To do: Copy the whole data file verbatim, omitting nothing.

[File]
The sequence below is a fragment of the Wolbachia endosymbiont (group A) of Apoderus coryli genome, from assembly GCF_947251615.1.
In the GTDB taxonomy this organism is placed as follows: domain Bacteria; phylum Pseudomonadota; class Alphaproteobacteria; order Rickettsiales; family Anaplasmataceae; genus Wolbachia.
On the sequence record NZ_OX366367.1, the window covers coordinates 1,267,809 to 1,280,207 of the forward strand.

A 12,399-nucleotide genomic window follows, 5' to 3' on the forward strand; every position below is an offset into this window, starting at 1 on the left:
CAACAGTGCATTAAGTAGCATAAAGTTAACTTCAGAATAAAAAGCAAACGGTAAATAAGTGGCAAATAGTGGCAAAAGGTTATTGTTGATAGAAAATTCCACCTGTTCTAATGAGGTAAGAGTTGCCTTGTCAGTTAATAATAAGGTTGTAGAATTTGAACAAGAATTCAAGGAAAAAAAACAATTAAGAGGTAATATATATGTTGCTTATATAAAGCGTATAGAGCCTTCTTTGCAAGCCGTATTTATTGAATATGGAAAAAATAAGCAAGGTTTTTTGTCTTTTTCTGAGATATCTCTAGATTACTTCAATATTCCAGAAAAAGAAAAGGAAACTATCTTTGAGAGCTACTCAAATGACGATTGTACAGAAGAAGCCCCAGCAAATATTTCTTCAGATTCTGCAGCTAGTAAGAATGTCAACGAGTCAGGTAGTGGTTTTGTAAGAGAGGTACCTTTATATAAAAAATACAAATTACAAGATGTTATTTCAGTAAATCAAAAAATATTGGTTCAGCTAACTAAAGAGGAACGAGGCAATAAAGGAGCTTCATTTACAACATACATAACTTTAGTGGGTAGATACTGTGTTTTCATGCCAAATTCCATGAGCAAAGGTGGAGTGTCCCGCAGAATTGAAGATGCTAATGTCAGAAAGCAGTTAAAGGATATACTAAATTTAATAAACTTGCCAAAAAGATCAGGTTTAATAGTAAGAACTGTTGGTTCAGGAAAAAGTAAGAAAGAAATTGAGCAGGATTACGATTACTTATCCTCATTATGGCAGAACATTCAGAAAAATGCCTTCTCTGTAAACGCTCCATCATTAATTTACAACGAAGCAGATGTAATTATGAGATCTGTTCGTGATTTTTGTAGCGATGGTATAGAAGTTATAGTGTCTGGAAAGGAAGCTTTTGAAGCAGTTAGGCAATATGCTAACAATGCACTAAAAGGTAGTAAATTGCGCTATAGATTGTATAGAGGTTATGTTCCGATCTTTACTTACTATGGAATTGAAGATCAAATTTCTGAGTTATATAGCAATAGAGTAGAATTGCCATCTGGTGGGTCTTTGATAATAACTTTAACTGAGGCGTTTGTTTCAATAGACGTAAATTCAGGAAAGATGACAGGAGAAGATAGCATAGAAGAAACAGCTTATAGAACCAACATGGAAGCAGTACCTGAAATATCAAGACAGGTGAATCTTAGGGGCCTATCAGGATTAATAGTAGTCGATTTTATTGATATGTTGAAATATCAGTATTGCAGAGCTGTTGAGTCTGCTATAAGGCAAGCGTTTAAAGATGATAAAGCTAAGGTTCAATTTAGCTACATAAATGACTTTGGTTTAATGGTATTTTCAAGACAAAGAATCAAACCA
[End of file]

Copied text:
The sequence below is a fragment of the Wolbachia endosymbiont (group A) of Apoderus coryli genome, from assembly GCF_947251615.1.
In the GTDB taxonomy this organism is placed as follows: domain Bacteria; phylum Pseudomonadota; class Alphaproteobacteria; order Rickettsiales; family Anaplasmataceae; genus Wolbachia.
On the sequence record NZ_OX366367.1, the window covers coordinates 1,267,809 to 1,280,207 of the forward strand.

A 12,399-nucleotide genomic window follows, 5' to 3' on the forward strand; every position below is an offset into this window, starting at 1 on the left:
CAACAGTGCATTAAGTAGCATAAAGTTAACTTCAGAATAAAAAGCAAACGGTAAATAAGTGGCAAATAGTGGCAAAAGGTTATTGTTGATAGAAAATTCCACCTGTTCTAATGAGGTAAGAGTTGCCTTGTCAGTTAATAATAAGGTTGTAGAATTTGAACAAGAATTCAAGGAAAAAAAACAATTAAGAGGTAATATATATGTTGCTTATATAAAGCGTATAGAGCCTTCTTTGCAAGCCGTATTTATTGAATATGGAAAAAATAAGCAAGGTTTTTTGTCTTTTTCTGAGATATCTCTAGATTACTTCAATATTCCAGAAAAAGAAAAGGAAACTATCTTTGAGAGCTACTCAAATGACGATTGTACAGAAGAAGCCCCAGCAAATATTTCTTCAGATTCTGCAGCTAGTAAGAATGTCAACGAGTCAGGTAGTGGTTTTGTAAGAGAGGTACCTTTATATAAAAAATACAAATTACAAGATGTTATTTCAGTAAATCAAAAAATATTGGTTCAGCTAACTAAAGAGGAACGAGGCAATAAAGGAGCTTCATTTACAACATACATAACTTTAGTGGGTAGATACTGTGTTTTCATGCCAAATTCCATGAGCAAAGGTGGAGTGTCCCGCAGAATTGAAGATGCTAATGTCAGAAAGCAGTTAAAGGATATACTAAATTTAATAAACTTGCCAAAAAGATCAGGTTTAATAGTAAGAACTGTTGGTTCAGGAAAAAGTAAGAAAGAAATTGAGCAGGATTACGATTACTTATCCTCATTATGGCAGAACATTCAGAAAAATGCCTTCTCTGTAAACGCTCCATCATTAATTTACAACGAAGCAGATGTAATTATGAGATCTGTTCGTGATTTTTGTAGCGATGGTATAGAAGTTATAGTGTCTGGAAAGGAAGCTTTTGAAGCAGTTAGGCAATATGCTAACAATGCACTAAAAGGTAGTAAATTGCGCTATAGATTGTATAGAGGTTATGTTCCGATCTTTACTTACTATGGAATTGAAGATCAAATTTCTGAGTTATATAGCAATAGAGTAGAATTGCCATCTGGTGGGTCTTTGATAATAACTTTAACTGAGGCGTTTGTTTCAATAGACGTAAATTCAGGAAAGATGACAGGAGAAGATAGCATAGAAGAAACAGCTTATAGAACCAACATGGAAGCAGTACCTGAAATATCAAGACAGGTGAATCTTAGGGGCCTATCAGGATTAATAGTAGTCGATTTTATTGATATGTTGAAATATCAGTATTGCAGAGCTGTTGAGTCTGCTATAAGGCAAGCGTTTAAAGATGATAAAGCTAAGGTTCAATTTAGCTACATAAATGACTTTGGTTTAATGGTATTTTCAAGACAAAGAATCAAACCA